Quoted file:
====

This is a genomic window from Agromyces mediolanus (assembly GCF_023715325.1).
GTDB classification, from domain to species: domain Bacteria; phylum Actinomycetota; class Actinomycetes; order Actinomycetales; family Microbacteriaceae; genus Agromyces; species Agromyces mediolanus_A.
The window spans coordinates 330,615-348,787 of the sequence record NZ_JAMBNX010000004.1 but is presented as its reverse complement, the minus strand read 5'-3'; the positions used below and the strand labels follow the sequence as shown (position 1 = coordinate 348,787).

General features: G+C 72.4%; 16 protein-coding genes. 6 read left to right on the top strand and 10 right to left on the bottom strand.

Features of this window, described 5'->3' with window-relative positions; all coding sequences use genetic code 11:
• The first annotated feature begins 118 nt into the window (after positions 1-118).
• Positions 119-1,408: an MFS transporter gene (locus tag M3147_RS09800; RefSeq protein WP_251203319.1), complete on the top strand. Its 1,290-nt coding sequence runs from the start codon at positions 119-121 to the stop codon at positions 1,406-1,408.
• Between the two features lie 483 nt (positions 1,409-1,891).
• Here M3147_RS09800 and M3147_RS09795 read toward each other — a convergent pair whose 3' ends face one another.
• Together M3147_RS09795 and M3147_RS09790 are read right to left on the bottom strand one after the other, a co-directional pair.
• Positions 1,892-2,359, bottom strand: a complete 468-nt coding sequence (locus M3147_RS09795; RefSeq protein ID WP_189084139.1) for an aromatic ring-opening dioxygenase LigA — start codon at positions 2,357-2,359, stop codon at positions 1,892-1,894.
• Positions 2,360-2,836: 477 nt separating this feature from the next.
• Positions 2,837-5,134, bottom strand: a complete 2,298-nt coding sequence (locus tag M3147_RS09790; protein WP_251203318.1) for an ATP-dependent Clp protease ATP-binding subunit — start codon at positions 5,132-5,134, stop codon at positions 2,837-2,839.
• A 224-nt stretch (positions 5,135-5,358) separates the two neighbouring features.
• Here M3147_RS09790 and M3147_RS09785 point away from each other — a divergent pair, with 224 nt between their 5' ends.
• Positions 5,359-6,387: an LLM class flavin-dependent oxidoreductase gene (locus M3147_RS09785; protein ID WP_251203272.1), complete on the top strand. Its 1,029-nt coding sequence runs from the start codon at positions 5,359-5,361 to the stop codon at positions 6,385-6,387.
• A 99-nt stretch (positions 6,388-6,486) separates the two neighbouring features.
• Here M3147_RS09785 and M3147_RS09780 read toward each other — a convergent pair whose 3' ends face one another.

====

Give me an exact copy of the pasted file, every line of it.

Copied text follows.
This is a genomic window from Agromyces mediolanus (assembly GCF_023715325.1).
GTDB classification, from domain to species: domain Bacteria; phylum Actinomycetota; class Actinomycetes; order Actinomycetales; family Microbacteriaceae; genus Agromyces; species Agromyces mediolanus_A.
The window spans coordinates 330,615-348,787 of the sequence record NZ_JAMBNX010000004.1 but is presented as its reverse complement, the minus strand read 5'-3'; the positions used below and the strand labels follow the sequence as shown (position 1 = coordinate 348,787).

General features: G+C 72.4%; 16 protein-coding genes. 6 read left to right on the top strand and 10 right to left on the bottom strand.

Features of this window, described 5'->3' with window-relative positions; all coding sequences use genetic code 11:
• The first annotated feature begins 118 nt into the window (after positions 1-118).
• Positions 119-1,408: an MFS transporter gene (locus tag M3147_RS09800; RefSeq protein WP_251203319.1), complete on the top strand. Its 1,290-nt coding sequence runs from the start codon at positions 119-121 to the stop codon at positions 1,406-1,408.
• Between the two features lie 483 nt (positions 1,409-1,891).
• Here M3147_RS09800 and M3147_RS09795 read toward each other — a convergent pair whose 3' ends face one another.
• Together M3147_RS09795 and M3147_RS09790 are read right to left on the bottom strand one after the other, a co-directional pair.
• Positions 1,892-2,359, bottom strand: a complete 468-nt coding sequence (locus M3147_RS09795; RefSeq protein ID WP_189084139.1) for an aromatic ring-opening dioxygenase LigA — start codon at positions 2,357-2,359, stop codon at positions 1,892-1,894.
• Positions 2,360-2,836: 477 nt separating this feature from the next.
• Positions 2,837-5,134, bottom strand: a complete 2,298-nt coding sequence (locus tag M3147_RS09790; protein WP_251203318.1) for an ATP-dependent Clp protease ATP-binding subunit — start codon at positions 5,132-5,134, stop codon at positions 2,837-2,839.
• A 224-nt stretch (positions 5,135-5,358) separates the two neighbouring features.
• Here M3147_RS09790 and M3147_RS09785 point away from each other — a divergent pair, with 224 nt between their 5' ends.
• Positions 5,359-6,387: an LLM class flavin-dependent oxidoreductase gene (locus M3147_RS09785; protein ID WP_251203272.1), complete on the top strand. Its 1,029-nt coding sequence runs from the start codon at positions 5,359-5,361 to the stop codon at positions 6,385-6,387.
• A 99-nt stretch (positions 6,388-6,486) separates the two neighbouring features.
• Here M3147_RS09785 and M3147_RS09780 read toward each other — a convergent pair whose 3' ends face one another.